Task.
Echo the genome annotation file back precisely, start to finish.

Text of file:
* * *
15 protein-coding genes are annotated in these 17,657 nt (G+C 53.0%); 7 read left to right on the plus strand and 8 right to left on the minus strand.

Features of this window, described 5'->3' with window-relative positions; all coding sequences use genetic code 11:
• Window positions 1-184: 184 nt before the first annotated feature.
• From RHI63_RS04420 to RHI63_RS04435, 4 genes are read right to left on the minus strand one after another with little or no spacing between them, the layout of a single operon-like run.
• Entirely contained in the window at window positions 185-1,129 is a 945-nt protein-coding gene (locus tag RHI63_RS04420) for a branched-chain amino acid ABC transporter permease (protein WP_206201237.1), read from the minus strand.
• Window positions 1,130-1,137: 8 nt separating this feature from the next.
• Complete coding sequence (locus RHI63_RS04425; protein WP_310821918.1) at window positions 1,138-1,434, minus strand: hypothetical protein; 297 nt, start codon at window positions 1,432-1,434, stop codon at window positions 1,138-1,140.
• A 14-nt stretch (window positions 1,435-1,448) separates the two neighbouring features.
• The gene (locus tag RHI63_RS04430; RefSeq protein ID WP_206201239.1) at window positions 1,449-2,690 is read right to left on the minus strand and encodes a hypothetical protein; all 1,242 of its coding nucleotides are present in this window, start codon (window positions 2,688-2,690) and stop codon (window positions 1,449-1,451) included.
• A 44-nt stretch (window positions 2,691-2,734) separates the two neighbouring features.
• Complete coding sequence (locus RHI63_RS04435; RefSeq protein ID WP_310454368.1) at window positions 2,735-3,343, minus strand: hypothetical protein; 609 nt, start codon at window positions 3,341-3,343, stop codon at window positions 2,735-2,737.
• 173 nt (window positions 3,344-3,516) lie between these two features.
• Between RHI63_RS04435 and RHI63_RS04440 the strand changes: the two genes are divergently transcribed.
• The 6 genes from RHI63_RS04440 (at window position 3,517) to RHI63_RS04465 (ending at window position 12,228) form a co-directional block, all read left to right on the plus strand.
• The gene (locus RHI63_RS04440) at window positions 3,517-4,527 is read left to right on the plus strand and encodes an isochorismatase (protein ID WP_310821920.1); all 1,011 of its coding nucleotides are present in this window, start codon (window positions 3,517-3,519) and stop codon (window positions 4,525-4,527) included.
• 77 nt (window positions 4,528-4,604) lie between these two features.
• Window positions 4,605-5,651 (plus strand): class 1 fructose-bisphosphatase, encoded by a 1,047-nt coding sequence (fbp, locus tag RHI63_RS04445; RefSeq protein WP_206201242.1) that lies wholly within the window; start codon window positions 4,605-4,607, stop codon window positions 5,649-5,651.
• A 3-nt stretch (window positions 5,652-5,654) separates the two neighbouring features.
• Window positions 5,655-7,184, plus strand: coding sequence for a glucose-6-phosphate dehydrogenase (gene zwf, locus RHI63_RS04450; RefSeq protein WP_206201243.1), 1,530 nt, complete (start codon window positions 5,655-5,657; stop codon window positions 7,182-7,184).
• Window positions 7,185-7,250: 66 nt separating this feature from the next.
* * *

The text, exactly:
15 protein-coding genes are annotated in these 17,657 nt (G+C 53.0%); 7 read left to right on the plus strand and 8 right to left on the minus strand.

Features of this window, described 5'->3' with window-relative positions; all coding sequences use genetic code 11:
• Window positions 1-184: 184 nt before the first annotated feature.
• From RHI63_RS04420 to RHI63_RS04435, 4 genes are read right to left on the minus strand one after another with little or no spacing between them, the layout of a single operon-like run.
• Entirely contained in the window at window positions 185-1,129 is a 945-nt protein-coding gene (locus tag RHI63_RS04420) for a branched-chain amino acid ABC transporter permease (protein WP_206201237.1), read from the minus strand.
• Window positions 1,130-1,137: 8 nt separating this feature from the next.
• Complete coding sequence (locus RHI63_RS04425; protein WP_310821918.1) at window positions 1,138-1,434, minus strand: hypothetical protein; 297 nt, start codon at window positions 1,432-1,434, stop codon at window positions 1,138-1,140.
• A 14-nt stretch (window positions 1,435-1,448) separates the two neighbouring features.
• The gene (locus tag RHI63_RS04430; RefSeq protein ID WP_206201239.1) at window positions 1,449-2,690 is read right to left on the minus strand and encodes a hypothetical protein; all 1,242 of its coding nucleotides are present in this window, start codon (window positions 2,688-2,690) and stop codon (window positions 1,449-1,451) included.
• A 44-nt stretch (window positions 2,691-2,734) separates the two neighbouring features.
• Complete coding sequence (locus RHI63_RS04435; RefSeq protein ID WP_310454368.1) at window positions 2,735-3,343, minus strand: hypothetical protein; 609 nt, start codon at window positions 3,341-3,343, stop codon at window positions 2,735-2,737.
• 173 nt (window positions 3,344-3,516) lie between these two features.
• Between RHI63_RS04435 and RHI63_RS04440 the strand changes: the two genes are divergently transcribed.
• The 6 genes from RHI63_RS04440 (at window position 3,517) to RHI63_RS04465 (ending at window position 12,228) form a co-directional block, all read left to right on the plus strand.
• The gene (locus RHI63_RS04440) at window positions 3,517-4,527 is read left to right on the plus strand and encodes an isochorismatase (protein ID WP_310821920.1); all 1,011 of its coding nucleotides are present in this window, start codon (window positions 3,517-3,519) and stop codon (window positions 4,525-4,527) included.
• 77 nt (window positions 4,528-4,604) lie between these two features.
• Window positions 4,605-5,651 (plus strand): class 1 fructose-bisphosphatase, encoded by a 1,047-nt coding sequence (fbp, locus tag RHI63_RS04445; RefSeq protein WP_206201242.1) that lies wholly within the window; start codon window positions 4,605-4,607, stop codon window positions 5,649-5,651.
• A 3-nt stretch (window positions 5,652-5,654) separates the two neighbouring features.
• Window positions 5,655-7,184, plus strand: coding sequence for a glucose-6-phosphate dehydrogenase (gene zwf, locus RHI63_RS04450; RefSeq protein WP_206201243.1), 1,530 nt, complete (start codon window positions 5,655-5,657; stop codon window positions 7,182-7,184).
• Window positions 7,185-7,250: 66 nt separating this feature from the next.